Home Office published names of 1,600 illegal immigrants in error
Personal details of nearly 1,600 illegal immigrants whose families were in the process of being returned home were accidentally published on the Home Office website.
Names, dates of birth and immigration status were available online.
The data was taken down immediately after officials discovered the problem.
Immigration minister Mark Harper said the risk to those involved had been "low", but Labour accused the Home Office of "staggering incompetence".
The information, relating to 1,598 people, was available online from 15 to 28 October. It did not include personal addresses or financial details.
Fewer than 30 visits were made to the relevant webpage, but the chairman of the Home Affairs Select Committee, Labour MP Keith Vaz, said he was "appalled at this serious breach of personal data".
He added that it raised "serious questions about the department's ability to function adequately".
"We will be seeking assurances from the Home Office that they are looking carefully at their reporting systems. They must ensure that this does not happen again," said Mr Vaz.
In a written statement to Parliament, Mr Harper said: "Unfortunately between 15 and 28 October 2013 some personal data was available on the Home Office website as part of a spreadsheet alongside the regular data set in error."
He added: "The department has taken steps to establish whether the data was viewed or accessed outside of the Home Office. That analysis suggests there were fewer than 30 visits to the relevant webpage.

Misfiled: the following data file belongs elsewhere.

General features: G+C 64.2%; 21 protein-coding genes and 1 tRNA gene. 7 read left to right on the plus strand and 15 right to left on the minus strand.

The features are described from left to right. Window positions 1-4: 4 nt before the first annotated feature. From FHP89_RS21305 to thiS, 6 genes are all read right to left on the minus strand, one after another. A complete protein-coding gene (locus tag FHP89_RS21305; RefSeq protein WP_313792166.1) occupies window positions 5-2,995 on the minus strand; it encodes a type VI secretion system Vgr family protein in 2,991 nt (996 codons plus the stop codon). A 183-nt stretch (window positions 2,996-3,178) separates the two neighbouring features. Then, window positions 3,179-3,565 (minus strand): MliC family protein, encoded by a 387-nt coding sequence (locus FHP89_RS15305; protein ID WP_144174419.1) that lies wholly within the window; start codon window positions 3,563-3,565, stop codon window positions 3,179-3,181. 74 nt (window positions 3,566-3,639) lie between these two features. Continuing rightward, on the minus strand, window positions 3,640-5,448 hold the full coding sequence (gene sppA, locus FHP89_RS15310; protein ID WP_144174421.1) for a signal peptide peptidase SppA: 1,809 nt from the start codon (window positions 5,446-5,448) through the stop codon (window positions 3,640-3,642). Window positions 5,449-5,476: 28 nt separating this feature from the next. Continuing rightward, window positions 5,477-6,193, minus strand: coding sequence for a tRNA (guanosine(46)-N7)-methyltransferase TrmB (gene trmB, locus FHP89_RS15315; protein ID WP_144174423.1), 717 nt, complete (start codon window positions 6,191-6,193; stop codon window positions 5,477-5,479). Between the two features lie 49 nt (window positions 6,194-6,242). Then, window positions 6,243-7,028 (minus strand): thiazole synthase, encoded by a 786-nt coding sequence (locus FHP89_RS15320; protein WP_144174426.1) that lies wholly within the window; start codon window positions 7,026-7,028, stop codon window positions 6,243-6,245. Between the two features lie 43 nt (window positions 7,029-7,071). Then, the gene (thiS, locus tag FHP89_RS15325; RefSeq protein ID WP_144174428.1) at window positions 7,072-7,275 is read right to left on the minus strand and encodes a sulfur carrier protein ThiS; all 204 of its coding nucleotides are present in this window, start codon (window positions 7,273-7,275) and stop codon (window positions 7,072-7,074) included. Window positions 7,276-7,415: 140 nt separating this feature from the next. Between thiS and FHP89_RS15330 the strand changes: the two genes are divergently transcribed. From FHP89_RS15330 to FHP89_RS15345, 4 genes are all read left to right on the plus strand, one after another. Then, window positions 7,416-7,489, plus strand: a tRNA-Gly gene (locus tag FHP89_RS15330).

"It has not been possible to ascertain whether those who visited the webpage went on to open the data sheet in question or accessed the part of the data sheet which contained the personal information."
The Home Office has notified the Information Commissioner's Office and is conducting an internal investigation.
Mr Harper said: "Our official assessment is that the risk to those whose personal information was accessible for the period is low. However, I have instructed my officials to take steps to notify those individuals concerned, where it is possible and appropriate to do so."
For Labour, shadow immigration minister David Hanson said the episode showed a "staggering level of incompetence in the Home Office".
He added: "Ministers need to provide answers about how this was able to happen and whether people's data is still at risk, and [Home Secretary] Theresa May needs to take urgent action to stop the incompetence on her watch."